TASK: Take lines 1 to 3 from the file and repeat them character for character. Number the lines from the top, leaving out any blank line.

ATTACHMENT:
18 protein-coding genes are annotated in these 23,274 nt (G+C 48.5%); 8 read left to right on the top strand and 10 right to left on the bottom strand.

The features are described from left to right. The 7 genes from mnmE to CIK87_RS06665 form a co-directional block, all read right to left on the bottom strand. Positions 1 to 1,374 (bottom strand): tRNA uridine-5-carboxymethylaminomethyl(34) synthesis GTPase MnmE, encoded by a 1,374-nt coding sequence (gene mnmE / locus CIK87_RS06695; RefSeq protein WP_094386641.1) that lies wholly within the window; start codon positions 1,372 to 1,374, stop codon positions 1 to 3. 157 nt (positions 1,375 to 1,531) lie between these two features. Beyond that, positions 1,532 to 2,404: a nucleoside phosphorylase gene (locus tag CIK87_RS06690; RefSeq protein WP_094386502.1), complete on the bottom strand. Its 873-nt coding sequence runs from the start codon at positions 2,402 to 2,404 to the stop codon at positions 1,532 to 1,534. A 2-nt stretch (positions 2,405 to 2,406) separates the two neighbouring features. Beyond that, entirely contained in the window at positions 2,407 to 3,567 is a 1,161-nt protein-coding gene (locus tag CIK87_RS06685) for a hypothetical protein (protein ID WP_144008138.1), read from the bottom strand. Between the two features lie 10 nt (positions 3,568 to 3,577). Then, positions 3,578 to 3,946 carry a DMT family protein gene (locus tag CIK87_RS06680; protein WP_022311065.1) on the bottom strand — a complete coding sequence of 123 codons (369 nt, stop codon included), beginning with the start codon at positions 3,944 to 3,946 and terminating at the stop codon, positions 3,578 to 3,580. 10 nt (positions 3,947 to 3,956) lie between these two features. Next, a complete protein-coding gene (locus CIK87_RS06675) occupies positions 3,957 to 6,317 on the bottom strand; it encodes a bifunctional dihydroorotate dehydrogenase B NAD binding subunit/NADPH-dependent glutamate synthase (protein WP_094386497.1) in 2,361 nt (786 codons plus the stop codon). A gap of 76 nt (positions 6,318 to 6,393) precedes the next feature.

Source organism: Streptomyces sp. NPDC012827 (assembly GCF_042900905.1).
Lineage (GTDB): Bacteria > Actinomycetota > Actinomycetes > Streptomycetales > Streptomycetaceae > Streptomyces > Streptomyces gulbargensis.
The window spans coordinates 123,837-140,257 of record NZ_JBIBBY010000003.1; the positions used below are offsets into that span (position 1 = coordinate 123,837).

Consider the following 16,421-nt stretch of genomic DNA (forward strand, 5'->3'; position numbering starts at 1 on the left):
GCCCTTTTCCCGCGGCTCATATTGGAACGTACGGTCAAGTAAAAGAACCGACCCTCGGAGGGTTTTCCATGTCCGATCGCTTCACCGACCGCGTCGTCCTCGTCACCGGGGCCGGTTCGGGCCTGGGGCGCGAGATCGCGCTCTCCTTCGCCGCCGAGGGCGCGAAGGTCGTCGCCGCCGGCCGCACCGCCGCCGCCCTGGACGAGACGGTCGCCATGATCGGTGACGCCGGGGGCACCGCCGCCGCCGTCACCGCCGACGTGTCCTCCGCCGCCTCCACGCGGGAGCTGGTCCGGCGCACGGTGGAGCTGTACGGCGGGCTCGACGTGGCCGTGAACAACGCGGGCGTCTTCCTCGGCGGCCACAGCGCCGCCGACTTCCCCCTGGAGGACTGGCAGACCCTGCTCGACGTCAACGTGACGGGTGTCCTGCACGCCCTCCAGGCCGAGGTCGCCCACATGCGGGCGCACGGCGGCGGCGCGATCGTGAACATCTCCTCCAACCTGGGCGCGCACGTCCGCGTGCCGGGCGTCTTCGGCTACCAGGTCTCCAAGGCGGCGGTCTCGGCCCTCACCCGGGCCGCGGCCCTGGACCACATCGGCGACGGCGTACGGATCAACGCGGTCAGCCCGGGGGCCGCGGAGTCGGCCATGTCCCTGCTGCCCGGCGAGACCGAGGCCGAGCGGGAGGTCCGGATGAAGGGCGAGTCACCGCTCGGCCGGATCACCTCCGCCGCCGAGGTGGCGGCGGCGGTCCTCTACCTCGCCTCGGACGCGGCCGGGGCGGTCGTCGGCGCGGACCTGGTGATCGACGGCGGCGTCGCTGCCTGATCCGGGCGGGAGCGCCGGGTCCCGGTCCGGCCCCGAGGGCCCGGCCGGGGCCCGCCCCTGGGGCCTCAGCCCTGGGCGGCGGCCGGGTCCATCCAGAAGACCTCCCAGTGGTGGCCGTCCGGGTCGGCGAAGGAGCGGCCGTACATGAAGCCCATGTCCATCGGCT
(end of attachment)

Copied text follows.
18 protein-coding genes are annotated in these 23,274 nt (G+C 48.5%); 8 read left to right on the top strand and 10 right to left on the bottom strand.

The features are described from left to right. The 7 genes from mnmE to CIK87_RS06665 form a co-directional block, all read right to left on the bottom strand. Positions 1 to 1,374 (bottom strand): tRNA uridine-5-carboxymethylaminomethyl(34) synthesis GTPase MnmE, encoded by a 1,374-nt coding sequence (gene mnmE / locus CIK87_RS06695; RefSeq protein WP_094386641.1) that lies wholly within the window; start codon positions 1,372 to 1,374, stop codon positions 1 to 3. 157 nt (positions 1,375 to 1,531) lie between these two features. Beyond that, positions 1,532 to 2,404: a nucleoside phosphorylase gene (locus tag CIK87_RS06690; RefSeq protein WP_094386502.1), complete on the bottom strand. Its 873-nt coding sequence runs from the start codon at positions 2,402 to 2,404 to the stop codon at positions 1,532 to 1,534. A 2-nt stretch (positions 2,405 to 2,406) separates the two neighbouring features. Beyond that, entirely contained in the window at positions 2,407 to 3,567 is a 1,161-nt protein-coding gene (locus tag CIK87_RS06685) for a hypothetical protein (protein ID WP_144008138.1), read from the bottom strand. Between the two features lie 10 nt (positions 3,568 to 3,577). Then, positions 3,578 to 3,946 carry a DMT family protein gene (locus tag CIK87_RS06680; protein WP_022311065.1) on the bottom strand — a complete coding sequence of 123 codons (369 nt, stop codon included), beginning with the start codon at positions 3,944 to 3,946 and terminating at the stop codon, positions 3,578 to 3,580. 10 nt (positions 3,947 to 3,956) lie between these two features. Next, a complete protein-coding gene (locus CIK87_RS06675) occupies positions 3,957 to 6,317 on the bottom strand; it encodes a bifunctional dihydroorotate dehydrogenase B NAD binding subunit/NADPH-dependent glutamate synthase (protein WP_094386497.1) in 2,361 nt (786 codons plus the stop codon). A gap of 76 nt (positions 6,318 to 6,393) precedes the next feature.

Source organism: Streptomyces sp. NPDC012827 (assembly GCF_042900905.1).